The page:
Action: Implement quarantine for people arriving at, and leaving the site
Key messagesRead our guidance on Key messages before continuing
- We found no evidence for the effects of implementing quarantine for people arriving at, and leaving the site on primate populations.
'No evidence' for an action means we have not yet found any studies that directly and quantitatively tested this action during our systematic journal and report searches. Therefore we have been unable to assess whether or not the action is effective or has any harmful impacts. Please get in touch if you know of such a study for this action.
This intervention aims to prevent the spread of viral and bacterial diseases from humans to primates and can be implemented in situations where humans regularly come into close contact with primates, such as when researchers or tourists observe habituated primates in their natural habitat. For example, a study by Grützmacher et al. 2017 that assessed the impact of implementing quarantine for people working with habituated chimpanzees Pan troglodytes verus in Taï National Park, Côte d’Ivoire, found that only one of 262 persons tested positive for a respiratory virus (HRSV). However, another 17 persons developed symptoms of infection while in quarantine and were subsequently kept from approaching the chimpanzees, preventing potential disease exposure in 18 cases.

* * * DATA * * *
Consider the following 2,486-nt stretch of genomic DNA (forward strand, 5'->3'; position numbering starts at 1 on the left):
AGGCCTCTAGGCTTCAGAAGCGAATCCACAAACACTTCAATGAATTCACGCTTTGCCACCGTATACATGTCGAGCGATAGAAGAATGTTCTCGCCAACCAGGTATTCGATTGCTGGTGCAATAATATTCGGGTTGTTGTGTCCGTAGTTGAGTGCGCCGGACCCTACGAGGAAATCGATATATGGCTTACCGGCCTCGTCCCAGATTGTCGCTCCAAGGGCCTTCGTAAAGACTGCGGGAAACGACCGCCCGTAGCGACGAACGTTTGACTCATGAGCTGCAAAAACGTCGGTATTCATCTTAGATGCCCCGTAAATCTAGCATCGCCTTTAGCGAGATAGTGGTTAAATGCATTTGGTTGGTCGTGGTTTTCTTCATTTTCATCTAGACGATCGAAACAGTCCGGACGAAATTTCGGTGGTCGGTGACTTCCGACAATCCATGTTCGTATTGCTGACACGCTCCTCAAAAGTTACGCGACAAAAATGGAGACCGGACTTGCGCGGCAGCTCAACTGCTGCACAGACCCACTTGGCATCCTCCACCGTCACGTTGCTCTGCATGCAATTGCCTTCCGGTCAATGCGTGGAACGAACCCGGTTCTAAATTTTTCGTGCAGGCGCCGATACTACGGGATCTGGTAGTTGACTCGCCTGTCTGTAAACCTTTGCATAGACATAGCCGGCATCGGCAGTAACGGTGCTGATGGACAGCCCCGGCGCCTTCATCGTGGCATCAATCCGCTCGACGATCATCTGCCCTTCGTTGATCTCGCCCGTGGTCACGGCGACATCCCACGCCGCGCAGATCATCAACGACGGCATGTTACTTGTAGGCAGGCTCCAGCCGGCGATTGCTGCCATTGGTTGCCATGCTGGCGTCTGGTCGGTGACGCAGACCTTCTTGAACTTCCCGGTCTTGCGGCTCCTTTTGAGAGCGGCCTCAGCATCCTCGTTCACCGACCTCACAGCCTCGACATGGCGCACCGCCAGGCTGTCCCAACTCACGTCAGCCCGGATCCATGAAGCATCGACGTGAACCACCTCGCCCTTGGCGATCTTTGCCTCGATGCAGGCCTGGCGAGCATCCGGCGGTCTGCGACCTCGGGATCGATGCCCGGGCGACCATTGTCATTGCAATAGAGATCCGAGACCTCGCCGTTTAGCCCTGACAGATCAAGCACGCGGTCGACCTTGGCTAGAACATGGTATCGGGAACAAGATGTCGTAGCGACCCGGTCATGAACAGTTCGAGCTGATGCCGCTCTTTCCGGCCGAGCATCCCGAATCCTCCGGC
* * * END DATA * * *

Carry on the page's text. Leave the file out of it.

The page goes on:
Other means of preventing the spread of bacterial and viral diseases from researchers/tourists/managers to primates are discussed under ‘Wear face-masks to avoid transmission of viral and bacterial diseases to primates’, ‘Keep safety distance to habituated animals’, ‘Limit time that researchers/tourists are allowed to spend with habituated animals’, ‘Ensure that researchers/tourists are up-to-date with vaccinations and healthy’, ‘Regularly disinfect clothes, boots etc.’, and ‘Wear gloves when handling primate food, tool items, etc.’.
Implementing quarantine for primates to prevent the spread of viral and bacterial diseases from newly introduced primates to resident primate populations is discussed under ‘Implement quarantine for primates before reintroduction/translocation’.
Grützmacher K., Keil V., Leinert V., Leguillon F., Henlin A., Couacy-Hymann E., Köndgen S., Lang A., Deschner T., Wittig R.M., Leendertz F.H. (2017) Human quarantine: toward reducing infectious pressure on chimpanzees at the Taï Chimpanzee Project, Côte d’Ivoire. International Journal of Primatology, 9999, 1–6.